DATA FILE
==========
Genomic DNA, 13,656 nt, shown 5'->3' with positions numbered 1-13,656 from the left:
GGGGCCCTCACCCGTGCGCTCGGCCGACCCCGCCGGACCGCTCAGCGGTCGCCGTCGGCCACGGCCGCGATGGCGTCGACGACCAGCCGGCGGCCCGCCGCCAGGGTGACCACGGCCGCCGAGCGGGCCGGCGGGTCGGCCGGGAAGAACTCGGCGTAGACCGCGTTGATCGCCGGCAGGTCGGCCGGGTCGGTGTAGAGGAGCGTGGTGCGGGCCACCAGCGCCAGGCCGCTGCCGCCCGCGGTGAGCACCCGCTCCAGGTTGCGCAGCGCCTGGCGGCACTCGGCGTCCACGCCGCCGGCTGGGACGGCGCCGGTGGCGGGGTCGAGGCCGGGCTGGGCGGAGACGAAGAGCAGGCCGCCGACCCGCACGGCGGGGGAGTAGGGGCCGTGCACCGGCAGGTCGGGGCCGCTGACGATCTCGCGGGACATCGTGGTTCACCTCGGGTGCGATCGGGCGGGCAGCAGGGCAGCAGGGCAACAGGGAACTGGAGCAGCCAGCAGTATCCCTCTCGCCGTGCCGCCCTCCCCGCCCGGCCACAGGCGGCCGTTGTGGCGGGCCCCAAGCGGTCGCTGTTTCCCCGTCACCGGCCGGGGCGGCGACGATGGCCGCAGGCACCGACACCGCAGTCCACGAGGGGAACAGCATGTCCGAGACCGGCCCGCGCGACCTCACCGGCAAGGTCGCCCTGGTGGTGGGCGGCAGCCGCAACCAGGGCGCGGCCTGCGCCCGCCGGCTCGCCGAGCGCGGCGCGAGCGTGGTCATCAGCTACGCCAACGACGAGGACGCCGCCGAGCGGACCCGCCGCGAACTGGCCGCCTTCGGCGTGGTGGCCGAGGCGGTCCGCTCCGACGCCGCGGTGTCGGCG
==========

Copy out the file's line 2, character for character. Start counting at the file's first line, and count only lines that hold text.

GGGGCCCTCACCCGTGCGCTCGGCCGACCCCGCCGGACCGCTCAGCGGTCGCCGTCGGCCACGGCCGCGATGGCGTCGACGACCAGCCGGCGGCCCGCCGCCAGGGTGACCACGGCCGCCGAGCGGGCCGGCGGGTCGGCCGGGAAGAACTCGGCGTAGACCGCGTTGATCGCCGGCAGGTCGGCCGGGTCGGTGTAGAGGAGCGTGGTGCGGGCCACCAGCGCCAGGCCGCTGCCGCCCGCGGTGAGCACCCGCTCCAGGTTGCGCAGCGCCTGGCGGCACTCGGCGTCCACGCCGCCGGCTGGGACGGCGCCGGTGGCGGGGTCGAGGCCGGGCTGGGCGGAGACGAAGAGCAGGCCGCCGACCCGCACGGCGGGGGAGTAGGGGCCGTGCACCGGCAGGTCGGGGCCGCTGACGATCTCGCGGGACATCGTGGTTCACCTCGGGTGCGATCGGGCGGGCAGCAGGGCAGCAGGGCAACAGGGAACTGGAGCAGCCAGCAGTATCCCTCTCGCCGTGCCGCCCTCCCCGCCCGGCCACAGGCGGCCGTTGTGGCGGGCCCCAAGCGGTCGCTGTTTCCCCGTCACCGGCCGGGGCGGCGACGATGGCCGCAGGCACCGACACCGCAGTCCACGAGGGGAACAGCATGTCCGAGACCGGCCCGCGCGACCTCACCGGCAAGGTCGCCCTGGTGGTGGGCGGCAGCCGCAACCAGGGCGCGGCCTGCGCCCGCCGGCTCGCCGAGCGCGGCGCGAGCGTGGTCATCAGCTACGCCAACGACGAGGACGCCGCCGAGCGGACCCGCCGCGAACTGGCCGCCTTCGGCGTGGTGGCCGAGGCGGTCCGCTCCGACGCCGCGGTGTCGGCG